Evolving Academic Directions for Future Careers

Setting the academic course

Drawing from a century of responding to the educational and workforce needs of the community, state and beyond, Missouri State University is creating an enterprising plan for the next decade of success. MSU will celebrate an entrepreneurial spirit within academics. And it will generate an environment of innovation and efficiencies across campus.

Teaching beyond the classroom

Research, creative works and service are vital to the educational process. They also contribute to the richness and essential benefits of society. Faculty support at Missouri State is crucial to ensure engaged, impactful research, scholarly activity and beneficial service to the community.


Community demands, workforce trends and opportunities to share resources will fuel intentional partnerships across academic and industry platforms. These agreements will result in educational and research access for a broader population of students and faculty.

Professional doctorate

Olivia attended a regional university in Missouri and earned a bachelor’s degree in psychology. After she graduated, she moved to Springfield to work as a children's service worker for the Missouri Department of Social Services, children’s division.

Responsive. Accessible. Interdisciplinary. Collaborative. Agile.

These are the characteristics of Missouri State’s academic programs. They will respond to the landscape of a new economy. Robust academic offerings that support higher career salaries as well as societal needs will be at the forefront. They will prepare. They will connect.

Students will benefit from the essential foundation of a strong liberal arts and STEM-based education. They will experience the power of public affairs and become engaged citizens who make worthy contributions to their communities. And they will learn the value of cross-discipline collaborations that fuel entrepreneurial and data-driven careers of today and the future.

Citizen Bears

A Missouri State education is grounded in its public affairs mission. Course work defines and emphasizes ethical leadership, community engagement and cultural competence.

Lifelong Student

Abby earned an art history degree from Missouri State. When she graduated, she joined the university’s “Lifelong Student” program. A small annual subscription allows Abby to take classes at the university at no cost or at a substantially reduced cost.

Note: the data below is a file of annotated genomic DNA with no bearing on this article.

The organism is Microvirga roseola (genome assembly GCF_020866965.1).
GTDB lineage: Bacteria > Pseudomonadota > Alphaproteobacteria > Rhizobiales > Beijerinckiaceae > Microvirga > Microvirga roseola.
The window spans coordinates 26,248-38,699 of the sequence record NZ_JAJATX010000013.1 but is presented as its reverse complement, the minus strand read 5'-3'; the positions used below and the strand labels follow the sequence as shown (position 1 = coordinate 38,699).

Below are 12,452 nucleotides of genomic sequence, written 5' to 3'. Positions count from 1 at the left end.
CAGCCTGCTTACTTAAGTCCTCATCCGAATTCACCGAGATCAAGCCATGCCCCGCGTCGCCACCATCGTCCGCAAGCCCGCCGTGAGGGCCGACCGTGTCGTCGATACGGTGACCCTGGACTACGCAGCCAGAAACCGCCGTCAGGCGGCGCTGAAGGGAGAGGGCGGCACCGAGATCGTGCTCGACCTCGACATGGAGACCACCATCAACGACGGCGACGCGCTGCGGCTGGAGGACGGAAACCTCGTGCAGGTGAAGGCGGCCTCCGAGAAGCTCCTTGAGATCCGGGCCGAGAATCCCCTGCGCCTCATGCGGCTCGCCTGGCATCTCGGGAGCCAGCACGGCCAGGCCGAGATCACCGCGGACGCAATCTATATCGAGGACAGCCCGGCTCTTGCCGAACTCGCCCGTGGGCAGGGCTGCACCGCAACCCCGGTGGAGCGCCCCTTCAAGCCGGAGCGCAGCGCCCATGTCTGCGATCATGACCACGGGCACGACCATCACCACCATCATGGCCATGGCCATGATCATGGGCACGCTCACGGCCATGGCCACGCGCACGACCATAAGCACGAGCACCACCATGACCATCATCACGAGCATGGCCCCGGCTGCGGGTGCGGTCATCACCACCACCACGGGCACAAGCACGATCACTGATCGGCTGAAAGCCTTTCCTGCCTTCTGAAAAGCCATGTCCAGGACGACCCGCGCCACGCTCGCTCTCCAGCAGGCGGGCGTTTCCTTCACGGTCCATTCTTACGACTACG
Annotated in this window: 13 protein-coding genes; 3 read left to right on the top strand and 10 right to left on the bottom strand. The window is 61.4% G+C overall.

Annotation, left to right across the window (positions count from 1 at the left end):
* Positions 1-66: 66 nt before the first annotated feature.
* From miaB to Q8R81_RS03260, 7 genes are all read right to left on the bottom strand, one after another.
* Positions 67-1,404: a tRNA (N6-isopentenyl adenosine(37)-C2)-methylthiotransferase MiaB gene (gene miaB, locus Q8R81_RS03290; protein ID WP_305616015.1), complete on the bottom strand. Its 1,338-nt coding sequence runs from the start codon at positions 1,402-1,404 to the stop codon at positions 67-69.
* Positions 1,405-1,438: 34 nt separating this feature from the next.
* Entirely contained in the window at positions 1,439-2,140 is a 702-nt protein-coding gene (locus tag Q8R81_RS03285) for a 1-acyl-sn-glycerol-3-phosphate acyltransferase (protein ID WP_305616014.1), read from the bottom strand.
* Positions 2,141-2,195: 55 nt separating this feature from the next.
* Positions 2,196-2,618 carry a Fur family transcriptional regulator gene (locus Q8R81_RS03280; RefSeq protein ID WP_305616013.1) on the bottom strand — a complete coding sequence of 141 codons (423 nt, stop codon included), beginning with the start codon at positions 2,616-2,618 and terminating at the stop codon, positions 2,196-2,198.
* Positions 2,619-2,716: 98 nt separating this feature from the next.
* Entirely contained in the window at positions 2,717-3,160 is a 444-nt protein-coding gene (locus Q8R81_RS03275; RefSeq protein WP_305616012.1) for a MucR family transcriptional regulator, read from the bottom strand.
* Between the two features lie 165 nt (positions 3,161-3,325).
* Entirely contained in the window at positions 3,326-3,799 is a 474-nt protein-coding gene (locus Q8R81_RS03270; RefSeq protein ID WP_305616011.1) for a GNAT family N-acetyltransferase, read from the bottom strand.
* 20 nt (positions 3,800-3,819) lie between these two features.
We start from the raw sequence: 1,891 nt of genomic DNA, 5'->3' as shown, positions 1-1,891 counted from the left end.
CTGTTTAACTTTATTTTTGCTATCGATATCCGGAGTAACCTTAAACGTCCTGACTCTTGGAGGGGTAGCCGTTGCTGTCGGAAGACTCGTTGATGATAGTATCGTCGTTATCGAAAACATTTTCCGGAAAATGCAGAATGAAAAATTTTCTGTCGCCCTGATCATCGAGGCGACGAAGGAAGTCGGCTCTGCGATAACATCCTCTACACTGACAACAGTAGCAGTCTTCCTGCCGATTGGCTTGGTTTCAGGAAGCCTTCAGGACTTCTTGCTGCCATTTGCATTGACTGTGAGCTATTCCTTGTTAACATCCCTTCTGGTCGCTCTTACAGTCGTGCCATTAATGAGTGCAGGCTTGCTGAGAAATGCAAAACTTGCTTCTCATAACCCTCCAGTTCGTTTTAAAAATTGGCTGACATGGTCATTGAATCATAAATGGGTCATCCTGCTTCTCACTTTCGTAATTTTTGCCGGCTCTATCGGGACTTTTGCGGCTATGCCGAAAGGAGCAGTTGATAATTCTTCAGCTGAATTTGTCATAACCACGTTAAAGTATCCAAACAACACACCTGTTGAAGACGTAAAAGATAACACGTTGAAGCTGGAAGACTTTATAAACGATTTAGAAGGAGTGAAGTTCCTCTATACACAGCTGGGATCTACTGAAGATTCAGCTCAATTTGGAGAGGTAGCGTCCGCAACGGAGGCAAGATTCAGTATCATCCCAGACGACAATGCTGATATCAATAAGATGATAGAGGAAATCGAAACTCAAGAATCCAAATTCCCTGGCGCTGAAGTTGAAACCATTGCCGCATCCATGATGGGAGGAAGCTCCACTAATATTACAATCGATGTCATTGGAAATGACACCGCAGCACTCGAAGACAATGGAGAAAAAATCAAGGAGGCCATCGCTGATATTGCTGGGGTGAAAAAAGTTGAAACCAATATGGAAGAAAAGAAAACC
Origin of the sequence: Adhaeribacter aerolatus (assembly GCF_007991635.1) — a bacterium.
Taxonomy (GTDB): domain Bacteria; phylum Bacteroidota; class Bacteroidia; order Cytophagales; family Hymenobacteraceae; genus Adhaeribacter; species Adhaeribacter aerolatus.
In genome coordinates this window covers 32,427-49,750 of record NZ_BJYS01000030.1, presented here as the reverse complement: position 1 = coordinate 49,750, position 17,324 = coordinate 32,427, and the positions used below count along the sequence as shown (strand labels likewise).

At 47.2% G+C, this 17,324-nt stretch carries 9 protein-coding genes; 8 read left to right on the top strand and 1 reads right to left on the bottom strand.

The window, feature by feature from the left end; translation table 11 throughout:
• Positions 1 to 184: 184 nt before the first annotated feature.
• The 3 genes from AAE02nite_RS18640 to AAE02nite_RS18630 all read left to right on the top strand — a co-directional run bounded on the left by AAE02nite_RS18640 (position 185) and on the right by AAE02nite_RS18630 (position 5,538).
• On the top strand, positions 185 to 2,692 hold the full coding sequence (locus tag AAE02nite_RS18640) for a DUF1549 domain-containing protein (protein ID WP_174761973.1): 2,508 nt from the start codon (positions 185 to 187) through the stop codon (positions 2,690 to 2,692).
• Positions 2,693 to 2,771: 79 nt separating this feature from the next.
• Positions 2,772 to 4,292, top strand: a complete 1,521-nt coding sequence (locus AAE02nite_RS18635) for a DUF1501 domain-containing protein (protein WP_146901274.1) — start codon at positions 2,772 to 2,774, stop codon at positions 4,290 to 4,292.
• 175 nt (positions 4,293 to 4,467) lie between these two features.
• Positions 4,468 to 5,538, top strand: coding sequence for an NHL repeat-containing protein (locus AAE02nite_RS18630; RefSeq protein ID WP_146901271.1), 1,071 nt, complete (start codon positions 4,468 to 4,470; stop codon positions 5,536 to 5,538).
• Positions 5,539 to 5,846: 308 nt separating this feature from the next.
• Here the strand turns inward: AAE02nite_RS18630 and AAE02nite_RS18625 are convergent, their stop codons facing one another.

Traditional and high-tech modalities to coexist

COVID-19 expanded education: How we teach. How students learn. How we connect.

Delivery of academic programs will be matched with content and student access needs. It will be characterized by person-centered, high-touch approaches. The flexibility of modalities and pathways will consider access, convenience and adaptable time structures.

Contemporary instructional delivery will be the standard. Faculty will be supported and optimally prepared to use the latest technologies in their discipline.

Cutting-edge technologies used in areas of study will ensure student competencies when entering their career field.

Programs will lean into high impact learning experiences that reinforce curricula and provide relevant exposure to emerging career fields that align with the university’s mission.

Industry growth

Emerging careers. Promotions. Job loss. The list goes on, but all relate to an attainable solution. Students and graduates can build on their educational and experiential background by adding academic credentials. In response to the ebb and flow of the economy or the desire to change careers, stacking easily attainable academic credentials lends to furthering education across one’s lifespan.

Focused hiring

John Williams is a biotechnology research specialist in the Darr College of Agriculture. Originally from the Kansas City area, John came to MSU as a member of a faculty cohort cluster hire. He and other members of the cohort joined Missouri State to strengthen its focus on sustainability and STEM programs. Members of his cohort hold faculty appointments across campus.

Key performance indicators

Key performance indicators

  • Number of professional doctoral programs
  • Number or percentage growth of students completing UG certificate programs
  • Number of percentage growth of completion of graduate certificates
  • Certificate as a pathway to a graduate degree
  • Process to evaluate new academic programs from a market value perspective in partnership with EAB
  • Roadmap to interdisciplinary programs/hires